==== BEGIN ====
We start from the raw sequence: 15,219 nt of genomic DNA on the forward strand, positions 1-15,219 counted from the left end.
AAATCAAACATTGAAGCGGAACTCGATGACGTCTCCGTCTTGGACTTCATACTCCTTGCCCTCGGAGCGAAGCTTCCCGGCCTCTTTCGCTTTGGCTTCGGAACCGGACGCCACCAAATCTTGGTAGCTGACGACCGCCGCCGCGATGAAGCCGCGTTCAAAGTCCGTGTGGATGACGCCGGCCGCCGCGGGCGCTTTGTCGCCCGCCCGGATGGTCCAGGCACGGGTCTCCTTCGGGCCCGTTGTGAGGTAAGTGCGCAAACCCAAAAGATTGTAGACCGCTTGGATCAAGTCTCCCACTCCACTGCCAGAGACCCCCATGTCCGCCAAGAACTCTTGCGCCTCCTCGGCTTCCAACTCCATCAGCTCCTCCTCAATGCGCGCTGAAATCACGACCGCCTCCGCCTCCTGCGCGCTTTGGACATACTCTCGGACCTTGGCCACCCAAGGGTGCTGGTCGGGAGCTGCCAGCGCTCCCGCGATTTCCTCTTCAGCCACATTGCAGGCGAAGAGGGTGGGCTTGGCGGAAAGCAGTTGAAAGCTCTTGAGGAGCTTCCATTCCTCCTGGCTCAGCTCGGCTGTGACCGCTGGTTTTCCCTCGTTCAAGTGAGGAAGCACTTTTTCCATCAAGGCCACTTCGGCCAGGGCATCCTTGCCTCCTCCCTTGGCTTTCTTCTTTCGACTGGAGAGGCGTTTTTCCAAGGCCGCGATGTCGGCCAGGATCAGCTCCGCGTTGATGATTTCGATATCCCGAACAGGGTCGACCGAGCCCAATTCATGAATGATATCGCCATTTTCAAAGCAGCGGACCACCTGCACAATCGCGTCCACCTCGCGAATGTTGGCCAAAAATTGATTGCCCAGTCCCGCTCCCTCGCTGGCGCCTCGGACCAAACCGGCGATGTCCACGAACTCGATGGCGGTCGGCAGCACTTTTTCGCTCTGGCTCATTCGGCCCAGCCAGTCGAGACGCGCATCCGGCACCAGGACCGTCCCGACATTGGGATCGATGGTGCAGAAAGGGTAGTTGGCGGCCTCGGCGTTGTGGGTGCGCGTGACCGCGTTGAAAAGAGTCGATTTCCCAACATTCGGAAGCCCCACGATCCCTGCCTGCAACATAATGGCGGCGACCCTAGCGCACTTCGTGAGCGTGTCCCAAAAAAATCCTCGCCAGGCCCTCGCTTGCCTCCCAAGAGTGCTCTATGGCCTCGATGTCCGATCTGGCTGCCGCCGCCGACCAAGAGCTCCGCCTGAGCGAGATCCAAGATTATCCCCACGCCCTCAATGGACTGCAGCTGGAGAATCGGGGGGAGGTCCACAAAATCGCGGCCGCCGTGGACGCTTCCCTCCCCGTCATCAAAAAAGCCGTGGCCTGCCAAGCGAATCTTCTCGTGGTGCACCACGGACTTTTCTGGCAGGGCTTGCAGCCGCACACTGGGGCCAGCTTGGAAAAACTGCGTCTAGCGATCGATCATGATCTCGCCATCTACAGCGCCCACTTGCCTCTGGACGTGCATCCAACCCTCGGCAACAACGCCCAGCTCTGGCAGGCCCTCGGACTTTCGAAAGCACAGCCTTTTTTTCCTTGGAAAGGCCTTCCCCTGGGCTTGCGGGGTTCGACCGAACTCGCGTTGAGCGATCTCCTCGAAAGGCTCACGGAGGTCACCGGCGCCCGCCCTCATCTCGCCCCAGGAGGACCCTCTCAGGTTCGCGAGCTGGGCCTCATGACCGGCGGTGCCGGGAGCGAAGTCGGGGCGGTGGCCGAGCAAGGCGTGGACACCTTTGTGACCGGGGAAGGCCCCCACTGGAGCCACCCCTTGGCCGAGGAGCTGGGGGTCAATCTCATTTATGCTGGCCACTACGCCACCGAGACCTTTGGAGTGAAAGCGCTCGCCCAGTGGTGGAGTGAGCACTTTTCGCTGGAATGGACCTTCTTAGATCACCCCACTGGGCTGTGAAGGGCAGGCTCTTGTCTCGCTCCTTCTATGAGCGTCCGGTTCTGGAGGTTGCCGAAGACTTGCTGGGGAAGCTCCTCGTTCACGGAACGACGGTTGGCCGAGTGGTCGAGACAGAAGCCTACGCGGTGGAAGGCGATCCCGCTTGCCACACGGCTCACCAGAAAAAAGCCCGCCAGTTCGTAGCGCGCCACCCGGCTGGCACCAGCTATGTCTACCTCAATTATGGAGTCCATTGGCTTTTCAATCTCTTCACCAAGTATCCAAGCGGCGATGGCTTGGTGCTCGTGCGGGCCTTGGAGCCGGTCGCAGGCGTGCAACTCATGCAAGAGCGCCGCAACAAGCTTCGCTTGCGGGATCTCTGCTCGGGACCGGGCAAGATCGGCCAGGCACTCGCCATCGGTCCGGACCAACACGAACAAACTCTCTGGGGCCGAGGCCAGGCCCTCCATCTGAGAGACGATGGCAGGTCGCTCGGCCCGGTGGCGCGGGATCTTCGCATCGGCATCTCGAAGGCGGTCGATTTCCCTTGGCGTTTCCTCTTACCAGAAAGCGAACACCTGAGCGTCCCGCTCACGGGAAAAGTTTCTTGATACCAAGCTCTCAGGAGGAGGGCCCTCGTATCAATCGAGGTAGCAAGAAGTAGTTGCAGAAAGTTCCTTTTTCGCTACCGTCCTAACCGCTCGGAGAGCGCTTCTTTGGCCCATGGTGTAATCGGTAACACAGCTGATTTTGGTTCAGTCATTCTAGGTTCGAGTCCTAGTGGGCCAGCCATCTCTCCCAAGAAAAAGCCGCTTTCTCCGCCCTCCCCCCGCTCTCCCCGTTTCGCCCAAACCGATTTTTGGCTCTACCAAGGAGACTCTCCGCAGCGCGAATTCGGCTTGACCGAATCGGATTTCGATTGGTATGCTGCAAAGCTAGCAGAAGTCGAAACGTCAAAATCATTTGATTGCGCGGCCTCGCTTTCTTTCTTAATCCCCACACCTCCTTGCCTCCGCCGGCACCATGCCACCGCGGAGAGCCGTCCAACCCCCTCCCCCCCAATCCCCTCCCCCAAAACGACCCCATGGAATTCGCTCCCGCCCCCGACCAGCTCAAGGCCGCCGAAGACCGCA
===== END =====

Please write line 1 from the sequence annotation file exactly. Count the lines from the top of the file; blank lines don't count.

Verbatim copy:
We start from the raw sequence: 15,219 nt of genomic DNA on the forward strand, positions 1-15,219 counted from the left end.